Optimism in small business around the U.S. saw an increase back in October. However, owners didn’t have so much cheer as they had to make the harsh plans to cut back inventory as well as trim their workforce. According to the National Federation of Independent Business, their small business index for October rose 2.7 points to 91.7 which rounded out the third straight monthly rise.
In a statement from the NFIB, they stated, “The index has been below 93 every month since January 2008 (34 months) and below 90 for 26 of those months, all readings typical of a weak or recession-mired economy.” In light of this, small business owners continued to liquidate inventories while weak sales trends didn’t give much reason to order new stock.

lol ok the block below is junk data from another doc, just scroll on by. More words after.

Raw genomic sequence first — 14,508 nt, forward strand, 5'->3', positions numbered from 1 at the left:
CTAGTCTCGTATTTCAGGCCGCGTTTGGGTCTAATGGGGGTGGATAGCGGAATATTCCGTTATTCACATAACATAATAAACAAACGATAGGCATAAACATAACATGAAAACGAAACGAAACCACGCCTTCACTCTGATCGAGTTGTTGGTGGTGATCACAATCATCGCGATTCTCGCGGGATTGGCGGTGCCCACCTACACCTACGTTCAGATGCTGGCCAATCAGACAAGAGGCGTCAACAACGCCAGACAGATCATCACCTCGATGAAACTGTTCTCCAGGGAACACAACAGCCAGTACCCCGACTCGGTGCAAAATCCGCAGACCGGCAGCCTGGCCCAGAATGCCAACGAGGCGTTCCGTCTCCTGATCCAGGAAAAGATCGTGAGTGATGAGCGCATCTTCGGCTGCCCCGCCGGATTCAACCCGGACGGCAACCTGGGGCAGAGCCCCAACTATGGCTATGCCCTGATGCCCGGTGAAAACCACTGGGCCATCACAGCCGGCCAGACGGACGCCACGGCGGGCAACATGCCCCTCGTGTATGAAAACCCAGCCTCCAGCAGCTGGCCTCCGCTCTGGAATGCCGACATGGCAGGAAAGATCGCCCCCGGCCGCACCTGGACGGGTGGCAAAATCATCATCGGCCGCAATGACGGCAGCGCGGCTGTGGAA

The NFIB also added, “Unless consumer spending picks up, the demand for new inventory will remain weak. As a result, inventory stocks at large manufacturers and importers may start to build as small business orders fail to pick up steam.”
Average employment growth per firm remained unchanged in October which was one of the best performances in years according to the NFIB. However, private sector growth is still very short of what it needs to be in order to decrease the unemployment rate.
The Labor Department put the jobless rate of the United States at 9.6% in October which, sadly, was unchanged from the month before. Payrolls of non-farms did rise by 151,000 which was the first gain since May and private hiring also rose by 159,000.
Only 8% of small business owners that were surveyed by the NFIB planned on increasing their employment from October through January. This number remained unchanged from the month of September. Of those surveyed, 13% planned on reducing their workforce which was also down 3 points from September.